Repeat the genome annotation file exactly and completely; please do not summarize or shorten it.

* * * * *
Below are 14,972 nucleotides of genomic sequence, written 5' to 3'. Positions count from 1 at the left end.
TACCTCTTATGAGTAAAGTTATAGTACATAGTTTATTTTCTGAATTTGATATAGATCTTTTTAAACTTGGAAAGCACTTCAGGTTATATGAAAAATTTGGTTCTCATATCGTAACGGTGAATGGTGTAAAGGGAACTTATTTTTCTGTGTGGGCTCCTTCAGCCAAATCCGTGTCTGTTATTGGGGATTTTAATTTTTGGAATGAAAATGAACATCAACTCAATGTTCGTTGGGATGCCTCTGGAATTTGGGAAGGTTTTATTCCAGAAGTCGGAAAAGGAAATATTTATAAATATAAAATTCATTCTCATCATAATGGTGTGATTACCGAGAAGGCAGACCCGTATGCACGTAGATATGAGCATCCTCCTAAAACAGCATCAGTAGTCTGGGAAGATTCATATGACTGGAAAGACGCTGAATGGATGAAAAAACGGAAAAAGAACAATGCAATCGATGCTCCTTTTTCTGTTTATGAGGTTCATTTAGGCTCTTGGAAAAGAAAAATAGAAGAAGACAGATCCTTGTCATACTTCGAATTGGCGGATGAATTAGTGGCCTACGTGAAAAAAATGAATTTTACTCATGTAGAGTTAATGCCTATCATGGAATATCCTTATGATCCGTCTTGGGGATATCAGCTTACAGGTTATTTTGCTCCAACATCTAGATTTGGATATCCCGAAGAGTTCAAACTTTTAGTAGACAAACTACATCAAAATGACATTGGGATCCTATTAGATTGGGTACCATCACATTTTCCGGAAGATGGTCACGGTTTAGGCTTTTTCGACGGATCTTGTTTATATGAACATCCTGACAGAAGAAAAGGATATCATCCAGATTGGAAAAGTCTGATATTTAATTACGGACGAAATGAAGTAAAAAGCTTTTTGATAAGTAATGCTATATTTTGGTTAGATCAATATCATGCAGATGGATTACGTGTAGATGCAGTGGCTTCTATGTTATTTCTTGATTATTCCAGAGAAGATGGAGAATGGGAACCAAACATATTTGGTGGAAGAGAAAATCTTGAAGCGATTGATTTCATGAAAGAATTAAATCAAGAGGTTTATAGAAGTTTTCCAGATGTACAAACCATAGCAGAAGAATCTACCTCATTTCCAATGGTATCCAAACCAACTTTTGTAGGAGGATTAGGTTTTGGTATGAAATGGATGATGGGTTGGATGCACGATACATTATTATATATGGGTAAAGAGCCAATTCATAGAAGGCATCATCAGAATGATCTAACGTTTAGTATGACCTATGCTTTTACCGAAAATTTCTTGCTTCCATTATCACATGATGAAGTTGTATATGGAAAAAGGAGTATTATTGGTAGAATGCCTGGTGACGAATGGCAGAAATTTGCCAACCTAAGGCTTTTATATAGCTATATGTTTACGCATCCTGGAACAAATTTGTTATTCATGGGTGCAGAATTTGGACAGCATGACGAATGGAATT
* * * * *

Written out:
Below are 14,972 nucleotides of genomic sequence, written 5' to 3'. Positions count from 1 at the left end.
TACCTCTTATGAGTAAAGTTATAGTACATAGTTTATTTTCTGAATTTGATATAGATCTTTTTAAACTTGGAAAGCACTTCAGGTTATATGAAAAATTTGGTTCTCATATCGTAACGGTGAATGGTGTAAAGGGAACTTATTTTTCTGTGTGGGCTCCTTCAGCCAAATCCGTGTCTGTTATTGGGGATTTTAATTTTTGGAATGAAAATGAACATCAACTCAATGTTCGTTGGGATGCCTCTGGAATTTGGGAAGGTTTTATTCCAGAAGTCGGAAAAGGAAATATTTATAAATATAAAATTCATTCTCATCATAATGGTGTGATTACCGAGAAGGCAGACCCGTATGCACGTAGATATGAGCATCCTCCTAAAACAGCATCAGTAGTCTGGGAAGATTCATATGACTGGAAAGACGCTGAATGGATGAAAAAACGGAAAAAGAACAATGCAATCGATGCTCCTTTTTCTGTTTATGAGGTTCATTTAGGCTCTTGGAAAAGAAAAATAGAAGAAGACAGATCCTTGTCATACTTCGAATTGGCGGATGAATTAGTGGCCTACGTGAAAAAAATGAATTTTACTCATGTAGAGTTAATGCCTATCATGGAATATCCTTATGATCCGTCTTGGGGATATCAGCTTACAGGTTATTTTGCTCCAACATCTAGATTTGGATATCCCGAAGAGTTCAAACTTTTAGTAGACAAACTACATCAAAATGACATTGGGATCCTATTAGATTGGGTACCATCACATTTTCCGGAAGATGGTCACGGTTTAGGCTTTTTCGACGGATCTTGTTTATATGAACATCCTGACAGAAGAAAAGGATATCATCCAGATTGGAAAAGTCTGATATTTAATTACGGACGAAATGAAGTAAAAAGCTTTTTGATAAGTAATGCTATATTTTGGTTAGATCAATATCATGCAGATGGATTACGTGTAGATGCAGTGGCTTCTATGTTATTTCTTGATTATTCCAGAGAAGATGGAGAATGGGAACCAAACATATTTGGTGGAAGAGAAAATCTTGAAGCGATTGATTTCATGAAAGAATTAAATCAAGAGGTTTATAGAAGTTTTCCAGATGTACAAACCATAGCAGAAGAATCTACCTCATTTCCAATGGTATCCAAACCAACTTTTGTAGGAGGATTAGGTTTTGGTATGAAATGGATGATGGGTTGGATGCACGATACATTATTATATATGGGTAAAGAGCCAATTCATAGAAGGCATCATCAGAATGATCTAACGTTTAGTATGACCTATGCTTTTACCGAAAATTTCTTGCTTCCATTATCACATGATGAAGTTGTATATGGAAAAAGGAGTATTATTGGTAGAATGCCTGGTGACGAATGGCAGAAATTTGCCAACCTAAGGCTTTTATATAGCTATATGTTTACGCATCCTGGAACAAATTTGTTATTCATGGGTGCAGAATTTGGACAGCATGACGAATGGAATT